Bill Leslie's Carolina Conversations

North Carolina Weather Words

Posted November 7, 2007

How would you describe the weather today?  WRAL's Brian Shrader said many North Carolinians would classify the chilly start as "a bit airish."  Meteorologist Elizabeth Gardner was intrigued by the comment saying she had never heard of that description.

Since the weather is the most popular subject of conversation I thought I would ask you what are some of the more interesting ways you have heard North Carolinians describe the weather ranging from hot to cold and everything in between.

Do we have a unique way of talking about the fog?

What about a heavy rain or a silky mist?

What about snow and ice storms?

What about unseasonable weather?

Think about what your grandparents and great grandparents would say.

By the way, I will have the North Carolina TV Series Contest winners tomorrow.  Thanks for drenching me with a downpour of good ideas!


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  • NASCARMAN Nov 8, 2007

    My grandma used to say, "It is so hot and dry I just saw two bushes chasing a dog down the street!"

  • luvwhljr.neways Nov 8, 2007

    It's as hot as a (lady of the evening) sitting in church! Heard that as a kid. How about "its hot as a tator". Also, "if it is this hot in he**, I'm changing now. This place was built over a vent from hell.

  • Mike Moss Nov 8, 2007

    I hadn't heard "airish" in a good while, but just seeing it here brought back my dad's voice - it may have been his favorite way to refer to temperatures that were just a little on the cool side (enough for a light jacket)!

    Shutterbug; you're pretty much correct about the "Red sky..." saying - it derives from the idea that most midlatitude storm systems more or less migrate from west to east, so if there's clear sky to the east that allows the morning sun to redden clouds that are overhead, a new storm may be moving in, and likewise clear skies to the west may redden clouds overhead or to the east at sunset, meaning dry air to west is on the way in to replace a departing storm.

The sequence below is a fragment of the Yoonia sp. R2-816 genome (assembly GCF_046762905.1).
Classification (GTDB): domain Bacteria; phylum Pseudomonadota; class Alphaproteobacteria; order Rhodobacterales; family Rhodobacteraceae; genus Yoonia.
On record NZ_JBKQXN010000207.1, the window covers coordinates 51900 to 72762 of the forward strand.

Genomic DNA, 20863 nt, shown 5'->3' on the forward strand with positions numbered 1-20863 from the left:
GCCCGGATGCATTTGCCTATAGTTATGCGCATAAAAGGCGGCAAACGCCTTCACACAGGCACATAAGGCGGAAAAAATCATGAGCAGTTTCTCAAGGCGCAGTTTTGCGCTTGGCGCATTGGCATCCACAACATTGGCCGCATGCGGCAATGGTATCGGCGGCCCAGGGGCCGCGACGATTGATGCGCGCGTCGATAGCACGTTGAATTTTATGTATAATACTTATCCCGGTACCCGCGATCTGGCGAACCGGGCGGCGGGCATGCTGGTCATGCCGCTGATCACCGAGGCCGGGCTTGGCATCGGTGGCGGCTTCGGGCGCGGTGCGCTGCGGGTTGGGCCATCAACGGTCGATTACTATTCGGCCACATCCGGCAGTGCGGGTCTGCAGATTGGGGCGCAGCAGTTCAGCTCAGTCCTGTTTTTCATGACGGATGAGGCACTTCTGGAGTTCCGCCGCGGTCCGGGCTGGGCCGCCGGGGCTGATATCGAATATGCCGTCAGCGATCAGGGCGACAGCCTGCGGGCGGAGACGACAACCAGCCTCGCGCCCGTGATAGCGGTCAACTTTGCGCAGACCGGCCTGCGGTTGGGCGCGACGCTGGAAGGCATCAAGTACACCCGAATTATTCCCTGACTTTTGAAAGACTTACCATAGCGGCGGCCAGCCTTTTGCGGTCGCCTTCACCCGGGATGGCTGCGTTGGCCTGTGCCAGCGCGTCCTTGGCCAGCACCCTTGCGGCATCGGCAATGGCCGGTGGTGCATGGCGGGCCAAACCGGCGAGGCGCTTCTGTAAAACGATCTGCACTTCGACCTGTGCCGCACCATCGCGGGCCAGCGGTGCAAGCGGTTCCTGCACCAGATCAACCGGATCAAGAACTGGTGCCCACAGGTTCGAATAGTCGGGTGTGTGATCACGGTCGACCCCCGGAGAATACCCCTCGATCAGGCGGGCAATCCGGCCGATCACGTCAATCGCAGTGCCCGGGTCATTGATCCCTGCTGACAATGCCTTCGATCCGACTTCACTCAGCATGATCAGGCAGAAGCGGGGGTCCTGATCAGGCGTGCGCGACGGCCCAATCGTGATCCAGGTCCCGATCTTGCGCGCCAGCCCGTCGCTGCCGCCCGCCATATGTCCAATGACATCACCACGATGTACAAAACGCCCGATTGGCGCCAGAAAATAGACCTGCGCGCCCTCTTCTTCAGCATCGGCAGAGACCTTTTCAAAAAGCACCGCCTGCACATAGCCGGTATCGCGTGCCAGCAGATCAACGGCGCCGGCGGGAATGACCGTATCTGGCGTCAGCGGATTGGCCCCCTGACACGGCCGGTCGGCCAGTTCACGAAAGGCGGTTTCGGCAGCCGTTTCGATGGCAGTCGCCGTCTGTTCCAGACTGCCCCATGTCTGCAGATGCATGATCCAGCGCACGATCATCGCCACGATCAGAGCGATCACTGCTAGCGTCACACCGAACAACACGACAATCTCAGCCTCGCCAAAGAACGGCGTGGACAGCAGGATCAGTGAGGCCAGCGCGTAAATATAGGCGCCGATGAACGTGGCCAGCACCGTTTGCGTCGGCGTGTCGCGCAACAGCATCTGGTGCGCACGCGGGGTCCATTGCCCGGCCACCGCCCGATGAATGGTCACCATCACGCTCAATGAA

2thebeach; Interesting to see you mention "fresh breeze" along the coast. On the Beaufort Wind Scale, developed for mariners by Francis Beaufort in 1805, Force 5 (19-24 mph) is labeled "Fresh Breeze" and results in moderate waves with many whitecaps and some spray.

  • 2thebeach Nov 8, 2007

    A cold wind is a sharp wind and we have fresh winds at the beach.

  • JerryO Nov 8, 2007

    Raining like a cow ******* on a flat rock.

  • thefensk Nov 8, 2007

    Actually, this is a new one just showing up with the last rain:

    What's up with the sky? Is it melting or something?

  • Legswilson Nov 8, 2007

    I have used Tom Suiter's phrase "boo chilly" since way back when... it's appropriate some mornings. I also use the phrase, "It's so cold that my chickens look like popsicles." Also, "It's raining to beat the band." and "It's hotter than a two dollar pistol." "Frog strangler" is a heavy rainstorm and ice storms leave parking lots looking like "skating rinks" are a few more.

  • fishnett5977 Nov 8, 2007

    Raining in the sunshine, rain again tomorrow - and the one about raining in the sunshine means the devil is beating his wife. Mmmm, she must have been a good bad girl lately!!!! :)

  • Gerbil Herder Nov 8, 2007

    You mean colder than a well-digger's crack; c'mon, they can't sensor that.

  • weasleyes Nov 8, 2007

    "It's so cold the lawyers have their hands in their OWN pockets!"




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